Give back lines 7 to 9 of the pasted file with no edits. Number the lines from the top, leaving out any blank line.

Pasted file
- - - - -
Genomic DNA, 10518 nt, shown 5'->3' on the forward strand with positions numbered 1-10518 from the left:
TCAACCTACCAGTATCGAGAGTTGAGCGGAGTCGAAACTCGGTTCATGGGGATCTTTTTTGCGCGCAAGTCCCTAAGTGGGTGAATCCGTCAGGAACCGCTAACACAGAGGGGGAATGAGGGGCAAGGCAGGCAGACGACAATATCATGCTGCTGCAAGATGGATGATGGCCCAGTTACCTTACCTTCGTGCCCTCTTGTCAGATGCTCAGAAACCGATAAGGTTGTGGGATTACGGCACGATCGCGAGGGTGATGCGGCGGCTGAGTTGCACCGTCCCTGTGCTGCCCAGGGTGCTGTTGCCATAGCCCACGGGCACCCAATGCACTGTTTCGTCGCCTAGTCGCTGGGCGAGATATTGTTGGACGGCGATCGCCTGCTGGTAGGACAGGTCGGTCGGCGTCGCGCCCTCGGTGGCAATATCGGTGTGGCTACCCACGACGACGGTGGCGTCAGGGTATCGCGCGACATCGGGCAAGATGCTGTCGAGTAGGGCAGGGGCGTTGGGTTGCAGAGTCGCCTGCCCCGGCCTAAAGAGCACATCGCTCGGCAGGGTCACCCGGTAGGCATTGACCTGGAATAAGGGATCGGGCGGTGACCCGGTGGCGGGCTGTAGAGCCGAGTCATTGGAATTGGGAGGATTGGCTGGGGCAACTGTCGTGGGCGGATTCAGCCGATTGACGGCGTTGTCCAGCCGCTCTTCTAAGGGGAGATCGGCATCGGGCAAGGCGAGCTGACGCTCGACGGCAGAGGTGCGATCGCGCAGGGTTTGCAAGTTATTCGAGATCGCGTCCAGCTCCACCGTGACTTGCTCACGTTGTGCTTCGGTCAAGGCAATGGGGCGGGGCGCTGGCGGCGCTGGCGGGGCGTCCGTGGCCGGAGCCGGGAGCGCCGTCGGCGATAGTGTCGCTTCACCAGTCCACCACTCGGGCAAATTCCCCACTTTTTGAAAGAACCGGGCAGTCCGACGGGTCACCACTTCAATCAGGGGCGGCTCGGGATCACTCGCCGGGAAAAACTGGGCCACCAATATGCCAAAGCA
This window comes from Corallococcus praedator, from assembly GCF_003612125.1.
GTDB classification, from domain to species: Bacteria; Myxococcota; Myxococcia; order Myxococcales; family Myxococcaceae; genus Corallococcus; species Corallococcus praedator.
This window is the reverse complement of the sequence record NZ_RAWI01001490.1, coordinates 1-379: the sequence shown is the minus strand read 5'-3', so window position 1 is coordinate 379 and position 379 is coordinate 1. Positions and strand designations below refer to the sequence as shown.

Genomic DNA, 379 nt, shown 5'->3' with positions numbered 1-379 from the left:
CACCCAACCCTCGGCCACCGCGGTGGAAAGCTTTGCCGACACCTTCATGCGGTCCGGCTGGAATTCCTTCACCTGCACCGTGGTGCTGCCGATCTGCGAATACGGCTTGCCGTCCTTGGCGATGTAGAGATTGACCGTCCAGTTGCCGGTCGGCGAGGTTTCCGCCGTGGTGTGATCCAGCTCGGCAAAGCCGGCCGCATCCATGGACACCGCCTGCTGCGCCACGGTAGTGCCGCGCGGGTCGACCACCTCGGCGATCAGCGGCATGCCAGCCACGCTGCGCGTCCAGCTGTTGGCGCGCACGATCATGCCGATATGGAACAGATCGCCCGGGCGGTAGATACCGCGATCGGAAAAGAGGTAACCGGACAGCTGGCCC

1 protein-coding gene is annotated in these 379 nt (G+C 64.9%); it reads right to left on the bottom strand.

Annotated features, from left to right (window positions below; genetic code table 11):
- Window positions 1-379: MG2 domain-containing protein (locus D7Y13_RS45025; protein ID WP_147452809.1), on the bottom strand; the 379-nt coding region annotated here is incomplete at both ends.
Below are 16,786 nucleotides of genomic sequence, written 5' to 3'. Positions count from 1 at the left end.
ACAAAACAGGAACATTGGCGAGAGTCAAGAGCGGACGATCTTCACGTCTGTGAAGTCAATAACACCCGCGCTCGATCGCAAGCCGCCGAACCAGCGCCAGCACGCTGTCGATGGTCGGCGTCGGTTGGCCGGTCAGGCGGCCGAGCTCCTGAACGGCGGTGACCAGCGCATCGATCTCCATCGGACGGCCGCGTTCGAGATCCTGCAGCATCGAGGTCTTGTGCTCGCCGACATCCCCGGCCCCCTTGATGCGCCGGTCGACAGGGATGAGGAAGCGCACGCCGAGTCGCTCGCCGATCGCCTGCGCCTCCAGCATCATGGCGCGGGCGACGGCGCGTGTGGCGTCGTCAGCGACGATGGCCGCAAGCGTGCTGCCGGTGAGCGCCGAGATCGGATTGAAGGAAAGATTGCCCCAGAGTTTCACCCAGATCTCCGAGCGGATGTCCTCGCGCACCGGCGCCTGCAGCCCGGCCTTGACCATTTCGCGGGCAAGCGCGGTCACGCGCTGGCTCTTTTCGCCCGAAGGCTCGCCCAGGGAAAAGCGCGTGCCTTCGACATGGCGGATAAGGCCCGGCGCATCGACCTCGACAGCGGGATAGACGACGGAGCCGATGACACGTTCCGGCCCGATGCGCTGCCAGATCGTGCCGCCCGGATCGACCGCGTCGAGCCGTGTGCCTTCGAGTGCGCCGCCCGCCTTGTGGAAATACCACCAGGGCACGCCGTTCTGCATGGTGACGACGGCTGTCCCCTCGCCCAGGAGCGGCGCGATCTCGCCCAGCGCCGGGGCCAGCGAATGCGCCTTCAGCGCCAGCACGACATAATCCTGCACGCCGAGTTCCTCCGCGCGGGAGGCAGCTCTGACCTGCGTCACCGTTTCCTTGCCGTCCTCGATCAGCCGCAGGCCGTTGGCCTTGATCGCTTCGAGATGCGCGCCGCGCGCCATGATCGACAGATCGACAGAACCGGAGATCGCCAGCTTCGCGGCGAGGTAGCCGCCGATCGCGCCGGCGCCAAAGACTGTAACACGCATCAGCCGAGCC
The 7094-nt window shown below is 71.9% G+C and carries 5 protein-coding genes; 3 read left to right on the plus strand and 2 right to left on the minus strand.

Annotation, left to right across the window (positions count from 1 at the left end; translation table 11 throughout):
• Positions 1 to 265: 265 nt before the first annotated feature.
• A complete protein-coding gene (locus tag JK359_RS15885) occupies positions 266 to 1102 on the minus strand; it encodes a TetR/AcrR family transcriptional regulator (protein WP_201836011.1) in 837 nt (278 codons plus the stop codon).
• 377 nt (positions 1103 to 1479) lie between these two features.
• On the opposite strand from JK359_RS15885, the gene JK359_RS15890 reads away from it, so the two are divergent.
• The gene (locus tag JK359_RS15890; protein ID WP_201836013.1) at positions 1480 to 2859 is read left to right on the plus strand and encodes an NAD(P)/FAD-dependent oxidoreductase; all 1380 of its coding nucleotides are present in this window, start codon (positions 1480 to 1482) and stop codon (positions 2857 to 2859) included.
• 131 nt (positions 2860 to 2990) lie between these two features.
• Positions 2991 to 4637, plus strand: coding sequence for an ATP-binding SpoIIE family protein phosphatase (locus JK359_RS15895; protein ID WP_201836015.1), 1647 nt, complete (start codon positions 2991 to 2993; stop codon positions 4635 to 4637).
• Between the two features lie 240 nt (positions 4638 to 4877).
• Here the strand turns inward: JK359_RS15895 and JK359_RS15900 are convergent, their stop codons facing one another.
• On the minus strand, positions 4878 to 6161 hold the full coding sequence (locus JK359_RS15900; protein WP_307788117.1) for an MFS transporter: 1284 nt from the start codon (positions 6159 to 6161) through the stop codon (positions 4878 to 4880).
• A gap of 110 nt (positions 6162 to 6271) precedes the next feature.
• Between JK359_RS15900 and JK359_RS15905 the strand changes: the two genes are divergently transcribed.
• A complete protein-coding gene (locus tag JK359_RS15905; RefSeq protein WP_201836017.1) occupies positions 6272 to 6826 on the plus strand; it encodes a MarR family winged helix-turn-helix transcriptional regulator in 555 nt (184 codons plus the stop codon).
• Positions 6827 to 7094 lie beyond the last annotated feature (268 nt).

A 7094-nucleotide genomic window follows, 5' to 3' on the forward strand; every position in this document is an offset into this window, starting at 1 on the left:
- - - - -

CACCCAACCCTCGGCCACCGCGGTGGAAAGCTTTGCCGACACCTTCATGCGGTCCGGCTGGAATTCCTTCACCTGCACCGTGGTGCTGCCGATCTGCGAATACGGCTTGCCGTCCTTGGCGATGTAGAGATTGACCGTCCAGTTGCCGGTCGGCGAGGTTTCCGCCGTGGTGTGATCCAGCTCGGCAAAGCCGGCCGCATCCATGGACACCGCCTGCTGCGCCACGGTAGTGCCGCGCGGGTCGACCACCTCGGCGATCAGCGGCATGCCAGCCACGCTGCGCGTCCAGCTGTTGGCGCGCACGATCATGCCGATATGGAACAGATCGCCCGGGCGGTAGATACCGCGATCGGAAAAGAGGTAACCGGACAGCTGGCCC

1 protein-coding gene is annotated in these 379 nt (G+C 64.9%); it reads right to left on the bottom strand.

Annotated features, from left to right (window positions below; genetic code table 11):